Tareq Rajab Museum




Books soon to be published by the Tareq Rajab Museum, Kuwait


The Door Of Sultan Barquq  In Kuwait

 By Geza Fehervari

And additional research by

Iman R. Abdul Fattah

 The large, richly decorated metal door in the Tareq Rajab Museum in Kuwait exhibits a historical inscription giving the name and titles of Mamluk Sultan Barquq, the founder of the line of the Burji Mamluks, and the date of completion as Fabi’ ul-Awwal, 788AH/AD April, 1386. In spite of this inscription some scholars claimed, that the door was made by an Egyptian metalworker towards the end of the 19th century. Decorative details, but more importantly, the chemical analyses which were carried out at the Oxford Archaeological Research Laboratory, contradict this suggested late dating. The author carried out extensive research over several years and visited Cairo, Beirut and Budapest at number of occasions. The results of these investigations and the final conclusions are presented in this splendidly illustrated monograph.


 Magic and Popular Piety from the Islamic World in the Tareq Rajab Museum

By Dr Alexander Fodor

The Tareq Rajab Museum in Kuwait  possesses a large collection of objects which are related  to magic and popular piety. These objects come from the whole Islamic world and China, while in time they range from the early Islamic Centuries until the present. The selected material includes ceramics, metalwork, Seals, manuscripts, scrolls, textiles, wood and ivory, as represented by amulets, Talismans, magical bowls, rings, magical books, pictures, talismanic shirts, a Talismanic chart, dervish's accoutrement, etc. Among pieces of special interest are Rock crystal talismans, an early cylindrical amulet holder in gold, amulets and a Magical bowl from the 13th and 1 4th centuries, jade talismanic seals, a talismanic Shirt, a Sufi master's manuscript in circular leather binding with representations of the universe and amuletic diagrams, and  a talismanic chart made for Muzaffar AL Din Shah can be mentioned.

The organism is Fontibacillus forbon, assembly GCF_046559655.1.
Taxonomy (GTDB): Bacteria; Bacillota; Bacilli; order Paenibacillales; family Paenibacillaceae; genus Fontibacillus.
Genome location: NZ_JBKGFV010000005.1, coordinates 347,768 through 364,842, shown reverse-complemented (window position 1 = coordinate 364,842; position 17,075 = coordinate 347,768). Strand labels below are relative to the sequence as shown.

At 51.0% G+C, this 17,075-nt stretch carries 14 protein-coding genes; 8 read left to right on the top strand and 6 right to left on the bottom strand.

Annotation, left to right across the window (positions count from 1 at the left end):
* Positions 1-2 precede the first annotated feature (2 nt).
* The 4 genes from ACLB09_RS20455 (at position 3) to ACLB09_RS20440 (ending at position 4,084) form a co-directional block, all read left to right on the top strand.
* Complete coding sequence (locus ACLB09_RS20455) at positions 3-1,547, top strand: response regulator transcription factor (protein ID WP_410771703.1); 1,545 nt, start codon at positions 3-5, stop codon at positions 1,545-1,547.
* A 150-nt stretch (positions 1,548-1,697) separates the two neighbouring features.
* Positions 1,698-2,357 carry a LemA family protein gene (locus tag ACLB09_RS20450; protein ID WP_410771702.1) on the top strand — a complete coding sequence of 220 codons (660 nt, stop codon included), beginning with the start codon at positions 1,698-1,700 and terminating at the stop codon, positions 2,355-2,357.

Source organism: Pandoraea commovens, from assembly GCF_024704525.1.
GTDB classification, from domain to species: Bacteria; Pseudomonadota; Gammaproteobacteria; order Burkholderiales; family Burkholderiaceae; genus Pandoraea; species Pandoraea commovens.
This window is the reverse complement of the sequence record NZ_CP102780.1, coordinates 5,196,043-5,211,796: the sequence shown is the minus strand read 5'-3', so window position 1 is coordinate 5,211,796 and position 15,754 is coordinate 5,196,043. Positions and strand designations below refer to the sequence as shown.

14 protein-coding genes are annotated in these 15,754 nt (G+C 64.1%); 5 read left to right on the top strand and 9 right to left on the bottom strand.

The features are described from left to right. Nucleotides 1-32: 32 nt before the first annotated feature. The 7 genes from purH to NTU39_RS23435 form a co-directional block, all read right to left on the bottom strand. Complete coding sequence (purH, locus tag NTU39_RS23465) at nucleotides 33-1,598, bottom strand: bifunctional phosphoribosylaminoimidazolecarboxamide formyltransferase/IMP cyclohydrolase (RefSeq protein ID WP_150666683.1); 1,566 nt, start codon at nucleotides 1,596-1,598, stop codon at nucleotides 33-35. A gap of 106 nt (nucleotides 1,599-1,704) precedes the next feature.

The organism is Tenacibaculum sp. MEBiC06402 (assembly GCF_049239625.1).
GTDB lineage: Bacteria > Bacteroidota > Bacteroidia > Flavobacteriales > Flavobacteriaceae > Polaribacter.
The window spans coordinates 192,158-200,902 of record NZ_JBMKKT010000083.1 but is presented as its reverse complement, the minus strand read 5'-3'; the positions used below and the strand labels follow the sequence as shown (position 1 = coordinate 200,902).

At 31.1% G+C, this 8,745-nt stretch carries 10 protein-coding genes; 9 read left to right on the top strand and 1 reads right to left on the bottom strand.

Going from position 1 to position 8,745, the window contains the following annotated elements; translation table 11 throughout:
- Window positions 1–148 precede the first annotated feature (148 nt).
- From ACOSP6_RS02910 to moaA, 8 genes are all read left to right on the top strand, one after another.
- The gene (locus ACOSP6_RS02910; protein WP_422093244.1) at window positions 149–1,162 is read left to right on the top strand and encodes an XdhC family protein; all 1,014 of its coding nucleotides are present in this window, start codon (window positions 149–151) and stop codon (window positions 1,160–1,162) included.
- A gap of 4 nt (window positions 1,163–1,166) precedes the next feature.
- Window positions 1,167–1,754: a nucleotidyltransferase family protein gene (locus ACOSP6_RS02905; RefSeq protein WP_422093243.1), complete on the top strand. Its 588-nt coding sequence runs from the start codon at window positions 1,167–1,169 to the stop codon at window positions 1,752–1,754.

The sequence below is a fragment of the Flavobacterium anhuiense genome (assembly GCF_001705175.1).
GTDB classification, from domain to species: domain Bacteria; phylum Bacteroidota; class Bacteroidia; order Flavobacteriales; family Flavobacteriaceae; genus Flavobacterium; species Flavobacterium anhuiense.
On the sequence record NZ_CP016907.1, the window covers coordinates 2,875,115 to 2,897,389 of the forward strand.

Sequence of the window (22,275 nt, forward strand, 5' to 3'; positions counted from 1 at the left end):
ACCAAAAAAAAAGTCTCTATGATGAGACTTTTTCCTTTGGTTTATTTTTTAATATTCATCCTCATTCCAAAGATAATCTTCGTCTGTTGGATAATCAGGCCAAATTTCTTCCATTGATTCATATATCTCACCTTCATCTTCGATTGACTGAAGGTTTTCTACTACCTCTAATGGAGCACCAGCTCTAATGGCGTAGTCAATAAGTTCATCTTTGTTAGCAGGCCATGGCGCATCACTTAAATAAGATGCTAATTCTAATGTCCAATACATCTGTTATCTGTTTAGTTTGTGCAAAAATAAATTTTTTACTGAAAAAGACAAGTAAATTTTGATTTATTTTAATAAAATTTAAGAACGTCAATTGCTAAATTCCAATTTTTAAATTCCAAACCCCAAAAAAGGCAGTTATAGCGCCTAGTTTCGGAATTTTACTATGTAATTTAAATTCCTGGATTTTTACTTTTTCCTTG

Apart from giving a description of the objects, the book surveys them in a historical perspective, trying to indicate the changes that have taken place in the field of magic and popular piety through the ages. Certain groups of the objects, like early rock crystal seals, which were used in invocations for water, magical books, the talismanic chart, amulets on paper, will be given separate studies. Chapters of a more general character on the Islamic view of magic, the origins of magic in the Islamic world, Sufism and magic will complete the book.


Manuscripts of the Qur’an in the Tareq Rajab Museum, Kuwait

By Marcus Fraser

The Tareq Rajab Museum contains a rich and varied collection of Qur’an leaves and manuscripts dating from the 1st century Hijra to the present day. 

This book presents a detailed catalogue of the collection while surveying the development of Qur’anic scripts and decoration over the last 1300 years and across the whole breadth of the Islamic world, from Southern Spain to China and South East Asia.

With well over one hundred leaves and manuscripts illustrated, all in colour, with numerous details and close-ups of illumination, and a careful analysis of the stylistic aspects of the Qur’ans, the “Art of the Qur’an” promises to be not only a rich and lavish publication, but also a useful scholarly survey of an important group of previously unpublished material.

Marcus Fraser graduated in 1990 from Edinburgh University with an MA (Hons.) in Arabic and Islamic Art, and is now director of Islamic and Indian Art at Sotheby’s, London.


Tareq Rajab Museum

PO Box 6156 Hawelli, Kuwait

Tel: 25317358 / Fax: 25339063

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